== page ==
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Twitter to remove 140-character limit for direct messages

You can now speak your mind in a private message on Twitter, with no character limits to hold you back.


Twitter's making a bigger bet on private messaging. The company announced on its developer blog today that starting in July it's removing the 140-character limit on direct messages; the private messages you can send to another Twitter user. The news comes the same day Twitter announced that Dick Costolo is out as CEO come July.

Early on in Twitter's life, it added the ability to let you privately chat with other users several years back, but it has never been a core feature of the service. Instead, users came to Twitter to share short updates publicly with their followers. Now, with growing competition from other social networks and message apps, like Facebook and WhatsApp, Twitter is looking to keep up and make messaging a bigger deal.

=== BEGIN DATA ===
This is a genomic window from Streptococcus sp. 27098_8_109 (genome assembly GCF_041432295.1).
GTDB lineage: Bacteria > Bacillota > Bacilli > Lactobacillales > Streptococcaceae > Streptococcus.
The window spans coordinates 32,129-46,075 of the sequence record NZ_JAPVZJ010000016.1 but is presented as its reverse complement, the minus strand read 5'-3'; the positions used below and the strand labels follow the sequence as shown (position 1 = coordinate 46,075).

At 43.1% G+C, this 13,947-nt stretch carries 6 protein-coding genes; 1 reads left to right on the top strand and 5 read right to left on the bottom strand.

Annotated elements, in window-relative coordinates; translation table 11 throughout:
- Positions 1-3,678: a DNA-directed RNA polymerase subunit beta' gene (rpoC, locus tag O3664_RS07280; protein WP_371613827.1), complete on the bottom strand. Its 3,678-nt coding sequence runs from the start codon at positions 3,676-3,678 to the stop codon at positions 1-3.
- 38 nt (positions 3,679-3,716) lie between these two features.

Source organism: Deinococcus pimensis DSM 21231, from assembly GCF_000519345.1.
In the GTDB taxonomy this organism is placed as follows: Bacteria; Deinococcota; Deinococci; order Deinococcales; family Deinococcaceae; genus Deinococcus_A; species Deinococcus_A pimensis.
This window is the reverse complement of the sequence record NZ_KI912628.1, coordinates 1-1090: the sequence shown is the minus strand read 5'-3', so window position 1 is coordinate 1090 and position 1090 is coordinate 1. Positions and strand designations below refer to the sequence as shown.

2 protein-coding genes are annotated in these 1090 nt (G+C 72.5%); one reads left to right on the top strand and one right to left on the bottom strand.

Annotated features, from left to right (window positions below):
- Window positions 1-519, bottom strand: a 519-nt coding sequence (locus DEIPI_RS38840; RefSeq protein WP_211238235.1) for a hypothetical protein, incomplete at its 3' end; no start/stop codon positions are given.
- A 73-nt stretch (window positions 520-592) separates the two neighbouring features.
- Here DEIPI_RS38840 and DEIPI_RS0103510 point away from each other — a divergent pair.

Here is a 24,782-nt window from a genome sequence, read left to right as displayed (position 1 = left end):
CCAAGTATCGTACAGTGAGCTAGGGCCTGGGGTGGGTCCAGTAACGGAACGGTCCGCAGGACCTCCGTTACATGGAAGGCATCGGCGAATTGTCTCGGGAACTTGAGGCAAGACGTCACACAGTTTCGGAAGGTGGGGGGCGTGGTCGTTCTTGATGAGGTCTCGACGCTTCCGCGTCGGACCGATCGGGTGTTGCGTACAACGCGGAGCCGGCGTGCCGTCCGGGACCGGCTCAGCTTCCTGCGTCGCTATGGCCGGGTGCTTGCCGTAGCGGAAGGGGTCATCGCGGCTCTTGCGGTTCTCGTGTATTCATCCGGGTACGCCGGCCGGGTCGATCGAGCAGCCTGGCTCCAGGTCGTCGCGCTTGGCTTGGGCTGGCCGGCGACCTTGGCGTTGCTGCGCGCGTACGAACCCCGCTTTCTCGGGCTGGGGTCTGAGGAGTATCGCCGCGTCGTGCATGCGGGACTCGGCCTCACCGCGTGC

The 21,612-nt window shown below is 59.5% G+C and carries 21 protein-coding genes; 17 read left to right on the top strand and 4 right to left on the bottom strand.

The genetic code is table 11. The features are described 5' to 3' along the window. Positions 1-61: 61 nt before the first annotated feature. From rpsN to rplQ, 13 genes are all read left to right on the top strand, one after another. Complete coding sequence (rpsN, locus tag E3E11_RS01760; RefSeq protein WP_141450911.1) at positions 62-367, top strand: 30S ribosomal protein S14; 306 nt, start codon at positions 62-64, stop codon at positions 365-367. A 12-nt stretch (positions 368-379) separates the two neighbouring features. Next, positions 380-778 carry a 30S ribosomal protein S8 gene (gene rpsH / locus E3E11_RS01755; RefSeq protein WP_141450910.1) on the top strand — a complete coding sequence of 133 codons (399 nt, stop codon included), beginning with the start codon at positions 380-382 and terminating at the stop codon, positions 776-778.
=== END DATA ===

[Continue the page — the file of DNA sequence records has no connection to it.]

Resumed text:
Getting rid of the limit is just another step in that direction, following other changes to direct messages. Earlier in 2015, Twitter launched group direct messages, where multiple users could chat at once, and then later let any user message someone else privately. Before that, two people needed to follow each other to have a private conversation.

Tweets, the public messages you post to Twitter, have long had a limit of 140 characters (meaning letters, numbers, spaces and special characters like exclamation marks or periods) you can use. That limit goes back to when you could post to Twitter by sending a text message. The SMS character limit is 160, which gave you 140 for your tweet and 20 for your username. That limit is no longer necessary in the age of smartphones and Twitter apps, but the social network has kept it around to encourage you to keep your messages short.